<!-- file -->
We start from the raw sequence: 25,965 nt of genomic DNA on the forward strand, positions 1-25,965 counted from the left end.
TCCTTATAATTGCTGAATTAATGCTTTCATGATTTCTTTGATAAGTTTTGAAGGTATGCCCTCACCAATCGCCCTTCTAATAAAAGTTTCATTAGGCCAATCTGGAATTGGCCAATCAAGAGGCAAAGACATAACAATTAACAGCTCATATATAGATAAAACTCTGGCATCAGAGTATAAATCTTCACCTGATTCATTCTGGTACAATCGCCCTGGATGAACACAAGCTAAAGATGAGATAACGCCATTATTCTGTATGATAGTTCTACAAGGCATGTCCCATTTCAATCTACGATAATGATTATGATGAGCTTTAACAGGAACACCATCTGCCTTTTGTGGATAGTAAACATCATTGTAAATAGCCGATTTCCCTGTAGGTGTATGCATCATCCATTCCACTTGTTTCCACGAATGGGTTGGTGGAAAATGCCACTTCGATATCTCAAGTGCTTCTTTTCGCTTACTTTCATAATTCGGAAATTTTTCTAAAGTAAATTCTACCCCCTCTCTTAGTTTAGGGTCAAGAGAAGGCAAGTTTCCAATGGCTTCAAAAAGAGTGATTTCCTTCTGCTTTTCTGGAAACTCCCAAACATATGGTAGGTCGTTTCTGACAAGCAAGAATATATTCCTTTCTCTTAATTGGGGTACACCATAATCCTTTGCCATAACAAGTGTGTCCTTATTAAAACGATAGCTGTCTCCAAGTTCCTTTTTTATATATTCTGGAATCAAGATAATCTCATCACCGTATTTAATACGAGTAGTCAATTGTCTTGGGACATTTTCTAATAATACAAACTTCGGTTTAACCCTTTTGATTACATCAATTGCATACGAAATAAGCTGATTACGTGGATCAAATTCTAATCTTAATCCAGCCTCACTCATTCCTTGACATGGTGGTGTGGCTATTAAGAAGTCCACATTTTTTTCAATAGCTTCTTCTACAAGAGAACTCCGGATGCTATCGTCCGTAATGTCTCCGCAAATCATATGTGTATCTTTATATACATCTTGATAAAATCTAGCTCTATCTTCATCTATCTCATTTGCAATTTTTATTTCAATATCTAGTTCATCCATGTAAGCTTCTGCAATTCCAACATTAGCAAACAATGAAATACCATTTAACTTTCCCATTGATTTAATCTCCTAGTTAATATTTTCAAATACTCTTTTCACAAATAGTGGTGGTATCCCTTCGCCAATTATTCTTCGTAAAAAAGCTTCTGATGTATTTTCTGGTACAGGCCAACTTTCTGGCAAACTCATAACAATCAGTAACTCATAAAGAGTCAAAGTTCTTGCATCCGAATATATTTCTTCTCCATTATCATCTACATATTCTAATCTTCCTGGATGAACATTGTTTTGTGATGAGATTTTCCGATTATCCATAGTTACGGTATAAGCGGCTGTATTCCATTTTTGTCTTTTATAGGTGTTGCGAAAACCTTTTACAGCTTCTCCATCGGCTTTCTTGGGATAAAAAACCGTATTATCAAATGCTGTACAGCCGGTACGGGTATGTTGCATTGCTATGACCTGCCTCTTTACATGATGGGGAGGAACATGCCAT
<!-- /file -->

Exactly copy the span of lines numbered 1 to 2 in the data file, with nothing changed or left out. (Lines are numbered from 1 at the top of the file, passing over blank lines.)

We start from the raw sequence: 25,965 nt of genomic DNA on the forward strand, positions 1-25,965 counted from the left end.
TCCTTATAATTGCTGAATTAATGCTTTCATGATTTCTTTGATAAGTTTTGAAGGTATGCCCTCACCAATCGCCCTTCTAATAAAAGTTTCATTAGGCCAATCTGGAATTGGCCAATCAAGAGGCAAAGACATAACAATTAACAGCTCATATATAGATAAAACTCTGGCATCAGAGTATAAATCTTCACCTGATTCATTCTGGTACAATCGCCCTGGATGAACACAAGCTAAAGATGAGATAACGCCATTATTCTGTATGATAGTTCTACAAGGCATGTCCCATTTCAATCTACGATAATGATTATGATGAGCTTTAACAGGAACACCATCTGCCTTTTGTGGATAGTAAACATCATTGTAAATAGCCGATTTCCCTGTAGGTGTATGCATCATCCATTCCACTTGTTTCCACGAATGGGTTGGTGGAAAATGCCACTTCGATATCTCAAGTGCTTCTTTTCGCTTACTTTCATAATTCGGAAATTTTTCTAAAGTAAATTCTACCCCCTCTCTTAGTTTAGGGTCAAGAGAAGGCAAGTTTCCAATGGCTTCAAAAAGAGTGATTTCCTTCTGCTTTTCTGGAAACTCCCAAACATATGGTAGGTCGTTTCTGACAAGCAAGAATATATTCCTTTCTCTTAATTGGGGTACACCATAATCCTTTGCCATAACAAGTGTGTCCTTATTAAAACGATAGCTGTCTCCAAGTTCCTTTTTTATATATTCTGGAATCAAGATAATCTCATCACCGTATTTAATACGAGTAGTCAATTGTCTTGGGACATTTTCTAATAATACAAACTTCGGTTTAACCCTTTTGATTACATCAATTGCATACGAAATAAGCTGATTACGTGGATCAAATTCTAATCTTAATCCAGCCTCACTCATTCCTTGACATGGTGGTGTGGCTATTAAGAAGTCCACATTTTTTTCAATAGCTTCTTCTACAAGAGAACTCCGGATGCTATCGTCCGTAATGTCTCCGCAAATCATATGTGTATCTTTATATACATCTTGATAAAATCTAGCTCTATCTTCATCTATCTCATTTGCAATTTTTATTTCAATATCTAGTTCATCCATGTAAGCTTCTGCAATTCCAACATTAGCAAACAATGAAATACCATTTAACTTTCCCATTGATTTAATCTCCTAGTTAATATTTTCAAATACTCTTTTCACAAATAGTGGTGGTATCCCTTCGCCAATTATTCTTCGTAAAAAAGCTTCTGATGTATTTTCTGGTACAGGCCAACTTTCTGGCAAACTCATAACAATCAGTAACTCATAAAGAGTCAAAGTTCTTGCATCCGAATATATTTCTTCTCCATTATCATCTACATATTCTAATCTTCCTGGATGAACATTGTTTTGTGATGAGATTTTCCGATTATCCATAGTTACGGTATAAGCGGCTGTATTCCATTTTTGTCTTTTATAGGTGTTGCGAAAACCTTTTACAGCTTCTCCATCGGCTTTCTTGGGATAAAAAACCGTATTATCAAATGCTGTACAGCCGGTACGGGTATGTTGCATTGCTATGACCTGCCTCTTTACATGATGGGGAGGAACATGCCAT